Cincinnati rock band The Upset Victory are in the midst of a new debut full-length album. The band has launched a Kickstarter campaign to provide funding for the album and have raised approximately $8,000, which is half of their goal. If they can reach a set goal of $16,500 by Feb 14 from people who donate, the band will be able to enter the studio and record the album.
Guitarist Stephen Campbell said the campaign is a major milestone for the band because it will be the band’s first full-length album even though they have been a band for seven years. While the band has released several EPs in the past such as 2012’s Before The World Ends and 2013’s Wallstreet, the album will serve as a defining moment for The Upset Victory.
“We’re experimenting this time around with all different types of instrumentations,” Campbell said. “You can expect not just the formulaic guitar, bass, drum, singer. That’s still our bread and butter and we’re still a rock band, but there is going to be a lot of different instrumentation. There’s still going to be that organic element too. This time, it’s about really feeling the songs out.”
More importantly, the Kickstarter campaign to raise enough money for the new album is about creating something with people who actually care about their music. It’s about working and making something together between the band and their fans.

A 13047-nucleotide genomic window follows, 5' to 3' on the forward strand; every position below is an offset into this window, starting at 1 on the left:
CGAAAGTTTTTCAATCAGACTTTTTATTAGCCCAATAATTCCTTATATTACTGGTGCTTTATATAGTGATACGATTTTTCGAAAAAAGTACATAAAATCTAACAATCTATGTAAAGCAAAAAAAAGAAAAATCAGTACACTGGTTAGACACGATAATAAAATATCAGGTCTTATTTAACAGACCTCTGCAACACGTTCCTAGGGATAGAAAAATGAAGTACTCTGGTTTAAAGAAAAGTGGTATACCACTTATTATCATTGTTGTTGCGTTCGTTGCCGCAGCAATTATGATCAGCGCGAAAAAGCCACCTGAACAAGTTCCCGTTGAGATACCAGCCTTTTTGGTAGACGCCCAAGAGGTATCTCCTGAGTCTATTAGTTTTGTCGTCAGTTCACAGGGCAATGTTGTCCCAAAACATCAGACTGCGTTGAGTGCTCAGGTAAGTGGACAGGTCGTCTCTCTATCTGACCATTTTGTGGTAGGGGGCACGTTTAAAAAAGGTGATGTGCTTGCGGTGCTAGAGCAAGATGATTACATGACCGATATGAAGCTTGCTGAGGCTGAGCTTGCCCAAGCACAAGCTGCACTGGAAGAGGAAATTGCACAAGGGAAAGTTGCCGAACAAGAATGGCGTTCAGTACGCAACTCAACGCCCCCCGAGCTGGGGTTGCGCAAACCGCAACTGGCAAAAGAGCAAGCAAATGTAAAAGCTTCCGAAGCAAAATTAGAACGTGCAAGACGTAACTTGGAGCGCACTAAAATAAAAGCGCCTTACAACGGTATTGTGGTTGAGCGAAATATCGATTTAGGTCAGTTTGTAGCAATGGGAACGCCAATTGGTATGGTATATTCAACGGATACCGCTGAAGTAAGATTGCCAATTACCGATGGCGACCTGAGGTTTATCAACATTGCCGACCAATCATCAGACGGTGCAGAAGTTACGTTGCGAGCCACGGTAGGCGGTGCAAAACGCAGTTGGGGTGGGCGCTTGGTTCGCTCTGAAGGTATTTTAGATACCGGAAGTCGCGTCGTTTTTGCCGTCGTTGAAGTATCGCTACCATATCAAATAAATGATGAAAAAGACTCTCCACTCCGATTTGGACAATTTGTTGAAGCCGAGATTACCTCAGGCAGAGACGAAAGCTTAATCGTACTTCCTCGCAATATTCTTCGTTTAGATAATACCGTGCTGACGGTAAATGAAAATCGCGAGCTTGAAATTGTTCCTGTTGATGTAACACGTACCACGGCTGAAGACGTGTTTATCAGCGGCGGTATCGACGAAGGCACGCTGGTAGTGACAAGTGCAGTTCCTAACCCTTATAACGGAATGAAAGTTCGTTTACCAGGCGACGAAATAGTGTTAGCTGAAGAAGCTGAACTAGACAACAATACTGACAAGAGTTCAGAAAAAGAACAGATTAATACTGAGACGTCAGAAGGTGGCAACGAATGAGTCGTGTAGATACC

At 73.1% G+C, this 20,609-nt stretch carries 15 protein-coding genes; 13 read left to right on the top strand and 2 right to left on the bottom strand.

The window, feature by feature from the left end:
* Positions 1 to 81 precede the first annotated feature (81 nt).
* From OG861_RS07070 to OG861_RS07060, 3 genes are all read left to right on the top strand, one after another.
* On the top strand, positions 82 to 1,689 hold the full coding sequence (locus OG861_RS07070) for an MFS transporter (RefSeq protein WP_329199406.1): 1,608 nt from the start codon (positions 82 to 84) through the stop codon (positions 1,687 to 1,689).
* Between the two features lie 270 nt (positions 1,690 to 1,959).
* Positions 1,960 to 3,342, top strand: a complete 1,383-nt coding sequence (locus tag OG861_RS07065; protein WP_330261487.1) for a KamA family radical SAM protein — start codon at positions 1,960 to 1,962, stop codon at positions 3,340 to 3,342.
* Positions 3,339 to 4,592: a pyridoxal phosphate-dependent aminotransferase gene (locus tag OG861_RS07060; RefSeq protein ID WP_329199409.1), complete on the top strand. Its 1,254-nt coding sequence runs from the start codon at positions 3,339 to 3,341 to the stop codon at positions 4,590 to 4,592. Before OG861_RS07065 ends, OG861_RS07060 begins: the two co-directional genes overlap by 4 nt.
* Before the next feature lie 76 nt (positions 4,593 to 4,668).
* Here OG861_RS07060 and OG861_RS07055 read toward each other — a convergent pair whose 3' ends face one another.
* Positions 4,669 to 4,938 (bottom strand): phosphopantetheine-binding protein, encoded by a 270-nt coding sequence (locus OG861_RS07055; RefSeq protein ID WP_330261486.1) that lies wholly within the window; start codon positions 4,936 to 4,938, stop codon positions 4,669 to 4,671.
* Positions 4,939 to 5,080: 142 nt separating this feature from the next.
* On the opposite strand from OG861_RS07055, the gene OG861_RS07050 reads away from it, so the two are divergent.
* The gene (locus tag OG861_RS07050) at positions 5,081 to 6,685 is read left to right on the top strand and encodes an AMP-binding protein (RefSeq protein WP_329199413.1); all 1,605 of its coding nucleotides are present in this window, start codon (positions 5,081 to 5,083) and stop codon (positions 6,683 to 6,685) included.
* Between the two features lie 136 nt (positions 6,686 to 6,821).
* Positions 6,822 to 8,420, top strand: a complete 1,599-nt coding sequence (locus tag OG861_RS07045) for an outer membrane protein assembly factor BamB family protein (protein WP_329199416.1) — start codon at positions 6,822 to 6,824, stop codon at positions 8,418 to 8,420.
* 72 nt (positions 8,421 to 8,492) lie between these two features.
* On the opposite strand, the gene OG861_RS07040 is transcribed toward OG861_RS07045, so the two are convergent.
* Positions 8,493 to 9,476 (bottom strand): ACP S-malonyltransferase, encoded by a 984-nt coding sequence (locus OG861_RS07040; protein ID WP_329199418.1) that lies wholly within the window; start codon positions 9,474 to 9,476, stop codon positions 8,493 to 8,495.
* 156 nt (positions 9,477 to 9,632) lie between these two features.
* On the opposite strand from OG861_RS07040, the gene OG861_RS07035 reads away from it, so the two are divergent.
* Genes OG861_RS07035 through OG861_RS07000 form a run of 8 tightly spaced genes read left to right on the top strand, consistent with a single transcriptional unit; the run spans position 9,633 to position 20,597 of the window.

“Our big theme for this album is trying to make it collectively with everyone, family friends, supporters,” Campbell said. “We really want to have a collective collaborative experience. We really want make or create an album together. We want to include people in on this process and they can get involved in a lot of ways. That’s the big theme is trying to give back to people who have supported us.”
If the album reaches its funding goal, fans can expect the record to be released this summer. While the band has been off of the radar during 2014, The Upset Victory plans on playing more shows this year, especially after the release date of the expected album
“We were a little anxious launching a Kickstarter because we’re not used to crowdfunding,” Campbell said. “To be almost 50 percent of the way and still have some time left feels pretty good. 2015 is going to be another big year.”